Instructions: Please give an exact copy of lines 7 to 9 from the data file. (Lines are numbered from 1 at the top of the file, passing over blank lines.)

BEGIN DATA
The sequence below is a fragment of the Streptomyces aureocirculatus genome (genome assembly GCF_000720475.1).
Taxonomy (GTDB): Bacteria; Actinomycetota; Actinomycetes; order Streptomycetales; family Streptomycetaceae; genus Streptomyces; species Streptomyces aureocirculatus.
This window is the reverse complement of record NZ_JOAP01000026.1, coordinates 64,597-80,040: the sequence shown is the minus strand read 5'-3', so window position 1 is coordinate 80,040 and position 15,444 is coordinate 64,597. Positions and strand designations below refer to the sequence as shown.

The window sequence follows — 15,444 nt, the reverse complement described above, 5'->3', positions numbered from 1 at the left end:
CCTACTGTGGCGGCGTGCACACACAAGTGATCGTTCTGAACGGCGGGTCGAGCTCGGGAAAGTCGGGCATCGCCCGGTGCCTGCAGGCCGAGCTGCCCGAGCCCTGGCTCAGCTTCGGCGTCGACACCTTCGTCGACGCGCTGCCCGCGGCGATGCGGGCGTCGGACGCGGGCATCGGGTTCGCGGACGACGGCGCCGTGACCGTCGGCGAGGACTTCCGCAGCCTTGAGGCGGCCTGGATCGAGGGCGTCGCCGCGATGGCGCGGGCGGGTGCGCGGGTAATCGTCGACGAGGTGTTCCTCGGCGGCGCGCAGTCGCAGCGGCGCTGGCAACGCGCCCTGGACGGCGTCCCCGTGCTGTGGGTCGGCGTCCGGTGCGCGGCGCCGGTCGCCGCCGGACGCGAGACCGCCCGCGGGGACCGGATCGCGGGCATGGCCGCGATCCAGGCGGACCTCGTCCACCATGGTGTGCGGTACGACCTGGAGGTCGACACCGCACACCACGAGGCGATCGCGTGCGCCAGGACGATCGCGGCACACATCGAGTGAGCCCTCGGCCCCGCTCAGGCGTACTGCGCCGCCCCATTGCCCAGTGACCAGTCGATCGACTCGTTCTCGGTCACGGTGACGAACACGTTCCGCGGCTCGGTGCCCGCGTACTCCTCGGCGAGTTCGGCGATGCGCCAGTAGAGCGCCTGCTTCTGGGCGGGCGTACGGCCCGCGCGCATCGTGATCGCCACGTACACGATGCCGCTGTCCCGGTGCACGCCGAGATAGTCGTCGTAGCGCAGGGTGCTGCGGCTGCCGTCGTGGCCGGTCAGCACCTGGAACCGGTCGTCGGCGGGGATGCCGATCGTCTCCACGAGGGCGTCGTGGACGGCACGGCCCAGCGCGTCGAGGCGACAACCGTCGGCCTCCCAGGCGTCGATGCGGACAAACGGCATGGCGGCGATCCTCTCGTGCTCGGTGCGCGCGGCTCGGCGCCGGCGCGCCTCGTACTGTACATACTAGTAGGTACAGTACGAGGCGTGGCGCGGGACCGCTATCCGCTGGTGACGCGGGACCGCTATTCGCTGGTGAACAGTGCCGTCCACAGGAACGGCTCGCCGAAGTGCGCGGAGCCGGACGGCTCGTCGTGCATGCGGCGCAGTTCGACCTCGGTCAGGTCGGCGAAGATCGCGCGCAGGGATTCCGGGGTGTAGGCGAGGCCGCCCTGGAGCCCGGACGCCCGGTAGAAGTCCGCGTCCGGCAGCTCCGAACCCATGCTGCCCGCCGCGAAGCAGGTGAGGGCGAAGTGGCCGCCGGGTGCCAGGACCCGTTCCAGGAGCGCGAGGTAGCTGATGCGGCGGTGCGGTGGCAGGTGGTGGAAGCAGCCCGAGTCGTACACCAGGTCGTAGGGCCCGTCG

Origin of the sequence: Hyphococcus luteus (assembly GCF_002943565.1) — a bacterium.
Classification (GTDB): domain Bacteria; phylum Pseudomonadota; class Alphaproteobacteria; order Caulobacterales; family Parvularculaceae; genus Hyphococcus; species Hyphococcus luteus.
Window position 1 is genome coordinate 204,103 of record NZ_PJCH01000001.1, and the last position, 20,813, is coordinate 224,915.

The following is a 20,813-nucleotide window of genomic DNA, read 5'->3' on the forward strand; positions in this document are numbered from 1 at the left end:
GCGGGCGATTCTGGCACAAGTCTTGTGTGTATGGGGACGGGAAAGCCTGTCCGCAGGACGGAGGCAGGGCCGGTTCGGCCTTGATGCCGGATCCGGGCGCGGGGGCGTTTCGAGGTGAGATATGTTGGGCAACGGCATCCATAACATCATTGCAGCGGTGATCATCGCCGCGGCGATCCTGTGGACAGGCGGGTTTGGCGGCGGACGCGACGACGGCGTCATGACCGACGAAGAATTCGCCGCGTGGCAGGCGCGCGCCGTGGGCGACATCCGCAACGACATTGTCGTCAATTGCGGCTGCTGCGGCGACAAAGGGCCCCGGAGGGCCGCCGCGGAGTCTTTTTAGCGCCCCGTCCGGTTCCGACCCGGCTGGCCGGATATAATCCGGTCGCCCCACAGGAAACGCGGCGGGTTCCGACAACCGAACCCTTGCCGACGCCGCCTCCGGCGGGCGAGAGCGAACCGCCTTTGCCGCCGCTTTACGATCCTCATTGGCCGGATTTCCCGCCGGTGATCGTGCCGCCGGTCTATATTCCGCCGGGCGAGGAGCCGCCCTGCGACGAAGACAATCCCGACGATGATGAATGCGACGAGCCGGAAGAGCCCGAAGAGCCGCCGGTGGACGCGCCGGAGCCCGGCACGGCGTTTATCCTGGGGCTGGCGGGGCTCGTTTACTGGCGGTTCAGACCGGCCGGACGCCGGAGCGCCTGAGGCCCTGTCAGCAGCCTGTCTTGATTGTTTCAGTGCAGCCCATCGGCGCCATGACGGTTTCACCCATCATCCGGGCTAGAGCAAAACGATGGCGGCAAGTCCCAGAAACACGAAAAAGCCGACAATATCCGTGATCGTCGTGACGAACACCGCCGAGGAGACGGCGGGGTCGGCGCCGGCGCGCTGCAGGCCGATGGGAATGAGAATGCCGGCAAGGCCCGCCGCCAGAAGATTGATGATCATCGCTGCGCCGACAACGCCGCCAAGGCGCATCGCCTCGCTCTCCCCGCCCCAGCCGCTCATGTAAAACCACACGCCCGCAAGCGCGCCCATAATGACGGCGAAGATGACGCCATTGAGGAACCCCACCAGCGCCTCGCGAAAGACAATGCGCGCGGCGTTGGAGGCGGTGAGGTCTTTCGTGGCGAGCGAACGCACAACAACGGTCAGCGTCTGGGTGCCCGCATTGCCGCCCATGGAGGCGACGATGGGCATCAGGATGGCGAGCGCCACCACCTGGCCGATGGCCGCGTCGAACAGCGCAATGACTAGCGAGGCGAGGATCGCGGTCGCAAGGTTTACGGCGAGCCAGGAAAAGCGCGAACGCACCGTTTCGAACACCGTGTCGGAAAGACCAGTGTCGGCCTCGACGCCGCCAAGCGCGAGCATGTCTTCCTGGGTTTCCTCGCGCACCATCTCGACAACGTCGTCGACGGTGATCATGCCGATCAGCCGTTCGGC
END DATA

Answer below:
Classification (GTDB): domain Bacteria; phylum Pseudomonadota; class Alphaproteobacteria; order Caulobacterales; family Parvularculaceae; genus Hyphococcus; species Hyphococcus luteus.
Window position 1 is genome coordinate 204,103 of record NZ_PJCH01000001.1, and the last position, 20,813, is coordinate 224,915.

The following is a 20,813-nucleotide window of genomic DNA, read 5'->3' on the forward strand; positions in this document are numbered from 1 at the left end: